So again, just to be clear, I agree that the West needs to start being more competitive and serious about academics, but I don't think we should be implementing what China and India do with regards to their educational systems, as some American educational bureaucrats would have us do.

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    Replies
    1. "perhaps there's a reason why the latest innovation takes place primarily in the West, and not, say, China. One only needs to look to China to see the limits of this "tiger education" approach. Creativity and indigenous innovation in China is almost unheard of, which is why they have to continue relying on intellectual property theft and the ideas of the West."

      What about Japan? I'm not sure they can be accused of lacking creativity and innovation. And China was once (long ago) far ahead of the rest of the world in those departments. It may well be again. Korea is also doing big things in these areas too.
      I think what holds China back is that they are only just emerging from a period in their history where individuality and innovation were completely suppressed. Tiger-style parenting may have a little to do with it, but Korean and Japanese cultures are also very tigerish and it doesn't seem to be harming their creativity. Korea and Japan have been more free and for a longer period; that to me is the major difference.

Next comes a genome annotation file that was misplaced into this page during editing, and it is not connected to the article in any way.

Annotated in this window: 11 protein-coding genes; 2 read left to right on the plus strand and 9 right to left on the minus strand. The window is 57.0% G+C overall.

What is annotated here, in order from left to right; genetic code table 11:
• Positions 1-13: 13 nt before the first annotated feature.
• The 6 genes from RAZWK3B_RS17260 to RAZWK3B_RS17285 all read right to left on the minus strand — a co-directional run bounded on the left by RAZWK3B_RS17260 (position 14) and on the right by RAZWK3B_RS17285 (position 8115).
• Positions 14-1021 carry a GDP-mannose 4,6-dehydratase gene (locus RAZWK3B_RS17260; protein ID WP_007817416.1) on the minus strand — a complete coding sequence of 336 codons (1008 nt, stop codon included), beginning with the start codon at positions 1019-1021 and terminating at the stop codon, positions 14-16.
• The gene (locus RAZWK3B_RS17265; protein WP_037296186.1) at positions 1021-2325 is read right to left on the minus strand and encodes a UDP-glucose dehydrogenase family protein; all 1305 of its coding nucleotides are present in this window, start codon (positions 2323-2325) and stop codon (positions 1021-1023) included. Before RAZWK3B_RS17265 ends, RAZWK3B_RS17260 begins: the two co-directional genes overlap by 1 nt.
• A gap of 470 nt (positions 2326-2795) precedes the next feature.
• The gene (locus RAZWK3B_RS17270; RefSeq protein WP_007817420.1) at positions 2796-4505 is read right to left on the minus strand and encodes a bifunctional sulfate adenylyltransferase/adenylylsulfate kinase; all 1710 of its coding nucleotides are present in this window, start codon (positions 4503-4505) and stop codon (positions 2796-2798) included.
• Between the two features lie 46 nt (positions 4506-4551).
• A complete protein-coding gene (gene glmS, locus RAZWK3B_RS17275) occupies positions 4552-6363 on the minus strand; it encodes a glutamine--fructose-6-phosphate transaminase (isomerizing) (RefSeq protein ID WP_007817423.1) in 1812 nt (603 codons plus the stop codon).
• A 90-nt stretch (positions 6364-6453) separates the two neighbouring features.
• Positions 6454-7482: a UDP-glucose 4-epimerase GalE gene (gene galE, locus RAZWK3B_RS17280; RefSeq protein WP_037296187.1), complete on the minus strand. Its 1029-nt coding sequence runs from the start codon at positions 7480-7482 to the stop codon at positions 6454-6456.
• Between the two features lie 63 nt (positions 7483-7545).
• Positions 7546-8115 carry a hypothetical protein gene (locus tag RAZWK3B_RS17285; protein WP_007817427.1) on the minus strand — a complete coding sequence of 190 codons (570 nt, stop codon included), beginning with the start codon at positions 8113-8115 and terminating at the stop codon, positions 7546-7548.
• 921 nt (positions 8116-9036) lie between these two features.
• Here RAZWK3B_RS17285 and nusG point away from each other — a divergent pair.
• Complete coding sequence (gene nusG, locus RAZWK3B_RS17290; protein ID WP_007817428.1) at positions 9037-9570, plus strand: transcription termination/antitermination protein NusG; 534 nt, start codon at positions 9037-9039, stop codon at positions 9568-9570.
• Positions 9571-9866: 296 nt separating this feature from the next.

"As someone who goes to a majority Asian university, I can tell you with certainty that Asian kids are not hitting the books 24/7 by a longshot. They play video games, procrastinate, slack off, party, hang out, etc, and yet still succeed. Why? Many of them come from very privileged families, have a lot of support, and as a result of being the children of brain drain immigrants, tend to be smart."

      I also think that by the time they get to university, they have had a lifetime of studiousness behind them, which they can draw upon. Once you have built up a base of knowledge and study skills, it's easier to do what's required, I guess. But with students from any background, the ones who study hardest are not always the smartest, and vice versa. Some of those studying 24/7 may not be as gifted as the ones who are partying yet still succeeding.
      The "very privileged families" they come from... were they always that way? A lot of wealthy 2nd or 3rd generation Asians have parents or grandparents who started from very humble beginnings.

      Selective immigration certainly plays a role, but I think cultural factors are equally if not more significant. The Vietnamese father who works in a menial factory job probably has far greater dreams for his kids than the white or black fathers who work alongside him.